Section 4. Filipino Sign Language in Education. – (a) Medium of Instruction and Curriculum. – The Department of Education (DepEd), the Commission on Higher Education (CHED), the Technical Education and Skills Development Authority (TESDA), and all other national and local government agencies involved in the education of the deaf, are tasked to henceforth use, and coordinate with each other on the use of FSL, as the medium of instruction in deaf education. The FSL shall also be taught as a separate subject in the curriculum for deaf learners. The reading and writing of Filipino, as the national language, other Philippine languages, and English shall also be taught to deaf learners.

(b) Deaf Teachers. – To promote the licensing and mobilization of deaf teachers in formal education as well as alternative learning systems, the Professional Regulation Commission (PRC) together with teacher education programs nationwide are directed to employ alternative assessment procedures as affirmative action measures which shall consider the conditions, abilities, and social barriers of the deaf teachers. These procedures shall be language-appropriate and culture-fair to deaf education graduates.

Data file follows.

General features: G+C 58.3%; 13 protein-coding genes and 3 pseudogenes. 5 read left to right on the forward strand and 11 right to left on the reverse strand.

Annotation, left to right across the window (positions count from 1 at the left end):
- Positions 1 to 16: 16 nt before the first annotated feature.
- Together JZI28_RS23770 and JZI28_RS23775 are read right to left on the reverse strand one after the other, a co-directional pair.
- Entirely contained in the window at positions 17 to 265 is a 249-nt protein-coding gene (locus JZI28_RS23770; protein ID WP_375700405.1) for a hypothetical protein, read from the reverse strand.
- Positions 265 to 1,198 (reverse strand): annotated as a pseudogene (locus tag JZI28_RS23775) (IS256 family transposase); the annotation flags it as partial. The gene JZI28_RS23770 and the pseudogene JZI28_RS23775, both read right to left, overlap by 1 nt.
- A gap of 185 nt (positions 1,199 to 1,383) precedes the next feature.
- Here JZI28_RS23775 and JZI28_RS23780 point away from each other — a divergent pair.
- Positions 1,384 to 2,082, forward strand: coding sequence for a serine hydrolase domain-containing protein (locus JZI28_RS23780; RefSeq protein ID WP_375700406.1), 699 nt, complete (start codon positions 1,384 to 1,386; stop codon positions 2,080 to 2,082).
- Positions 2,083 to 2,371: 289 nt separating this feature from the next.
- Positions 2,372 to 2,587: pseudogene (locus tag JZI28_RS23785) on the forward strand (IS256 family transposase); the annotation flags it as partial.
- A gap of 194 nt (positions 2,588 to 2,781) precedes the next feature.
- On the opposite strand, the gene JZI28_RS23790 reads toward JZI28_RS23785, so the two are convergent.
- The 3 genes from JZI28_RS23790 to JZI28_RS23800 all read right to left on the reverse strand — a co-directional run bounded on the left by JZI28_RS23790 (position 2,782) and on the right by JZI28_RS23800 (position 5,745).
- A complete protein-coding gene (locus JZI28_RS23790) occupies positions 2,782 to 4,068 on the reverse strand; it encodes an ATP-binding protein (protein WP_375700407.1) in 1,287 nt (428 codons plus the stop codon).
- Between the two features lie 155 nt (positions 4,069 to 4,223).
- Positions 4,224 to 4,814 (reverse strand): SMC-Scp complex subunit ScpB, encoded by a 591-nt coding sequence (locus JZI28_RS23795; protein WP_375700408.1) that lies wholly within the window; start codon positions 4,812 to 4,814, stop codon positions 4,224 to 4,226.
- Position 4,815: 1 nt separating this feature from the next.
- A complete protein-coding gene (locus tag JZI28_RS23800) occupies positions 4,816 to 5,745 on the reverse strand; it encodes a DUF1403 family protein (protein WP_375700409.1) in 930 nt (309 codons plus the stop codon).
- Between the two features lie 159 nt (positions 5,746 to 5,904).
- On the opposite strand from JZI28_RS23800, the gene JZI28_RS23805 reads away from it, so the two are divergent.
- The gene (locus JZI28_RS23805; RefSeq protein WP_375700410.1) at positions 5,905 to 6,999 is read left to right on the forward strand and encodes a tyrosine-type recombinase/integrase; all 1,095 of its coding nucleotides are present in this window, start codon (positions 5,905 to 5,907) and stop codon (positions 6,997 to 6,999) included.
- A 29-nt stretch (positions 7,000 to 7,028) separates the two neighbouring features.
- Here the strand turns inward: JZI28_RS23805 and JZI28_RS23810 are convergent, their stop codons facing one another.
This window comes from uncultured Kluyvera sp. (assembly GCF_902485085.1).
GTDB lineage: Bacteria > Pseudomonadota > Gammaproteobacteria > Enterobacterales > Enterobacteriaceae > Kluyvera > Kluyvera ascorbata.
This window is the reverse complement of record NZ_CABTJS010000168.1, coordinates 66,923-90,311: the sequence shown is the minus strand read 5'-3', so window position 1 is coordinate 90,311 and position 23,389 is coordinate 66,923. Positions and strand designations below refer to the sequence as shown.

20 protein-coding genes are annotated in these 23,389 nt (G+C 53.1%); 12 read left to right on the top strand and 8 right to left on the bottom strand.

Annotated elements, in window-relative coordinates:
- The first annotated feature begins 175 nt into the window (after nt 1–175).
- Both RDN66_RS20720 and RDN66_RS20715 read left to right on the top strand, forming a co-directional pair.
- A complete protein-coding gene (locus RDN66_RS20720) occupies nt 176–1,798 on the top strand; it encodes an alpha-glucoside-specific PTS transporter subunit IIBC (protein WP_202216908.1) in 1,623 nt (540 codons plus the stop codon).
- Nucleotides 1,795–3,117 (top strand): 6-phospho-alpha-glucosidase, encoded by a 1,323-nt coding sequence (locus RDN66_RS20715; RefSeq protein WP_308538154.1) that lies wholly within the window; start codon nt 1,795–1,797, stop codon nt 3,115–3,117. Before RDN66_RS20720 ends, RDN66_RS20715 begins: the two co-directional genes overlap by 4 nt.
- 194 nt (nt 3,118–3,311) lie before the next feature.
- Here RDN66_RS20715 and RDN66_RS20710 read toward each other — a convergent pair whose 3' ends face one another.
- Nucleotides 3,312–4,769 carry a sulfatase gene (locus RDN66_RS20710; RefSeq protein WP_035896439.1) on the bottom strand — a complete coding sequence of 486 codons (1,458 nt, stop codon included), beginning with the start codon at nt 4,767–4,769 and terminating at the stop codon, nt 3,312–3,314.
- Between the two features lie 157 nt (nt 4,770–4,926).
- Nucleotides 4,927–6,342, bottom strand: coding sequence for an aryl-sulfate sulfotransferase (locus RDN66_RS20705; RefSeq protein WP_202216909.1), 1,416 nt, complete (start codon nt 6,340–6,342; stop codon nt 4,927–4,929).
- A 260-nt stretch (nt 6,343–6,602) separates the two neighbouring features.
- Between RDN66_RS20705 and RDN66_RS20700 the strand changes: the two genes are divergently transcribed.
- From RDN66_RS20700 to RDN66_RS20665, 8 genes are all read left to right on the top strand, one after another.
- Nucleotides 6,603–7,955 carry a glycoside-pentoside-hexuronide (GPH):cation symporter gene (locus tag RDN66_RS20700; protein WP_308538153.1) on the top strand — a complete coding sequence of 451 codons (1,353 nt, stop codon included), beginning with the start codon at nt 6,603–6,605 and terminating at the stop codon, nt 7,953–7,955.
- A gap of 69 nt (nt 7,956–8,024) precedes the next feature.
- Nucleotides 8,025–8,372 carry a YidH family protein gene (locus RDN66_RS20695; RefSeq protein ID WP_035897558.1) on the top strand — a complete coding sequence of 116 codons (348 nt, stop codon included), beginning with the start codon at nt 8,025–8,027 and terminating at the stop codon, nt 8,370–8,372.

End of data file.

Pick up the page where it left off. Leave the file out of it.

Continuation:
(c) FLS in Teacher Education Programs. – In the context of inclusive education and Universal Design, the learning of FSL shall be a curricular or co-curricular offering in teacher education programs as deemed appropriate.

(d) Training and Evaluation Programs. – All national and local government agencies and centers providing education to deaf students are hereby tasked to undertake regular pre-/in-service training and evaluation of their teachers. These shall be designed and taught in partnership with the representative of the Filipino deaf community.

The University of the Philippines (UP), together with the Komisyon sa Wikang Filipino (WKP), professional sign linguistics and linguistics researchers, in collaboration with the CHED and the DepEd, and the Early Childhood Care and Development (ECCD) Council, shall develop guidelines for the development of training materials in the education of the deaf for use by all state universities and colleges (SUCs), as well as their teachers and staff.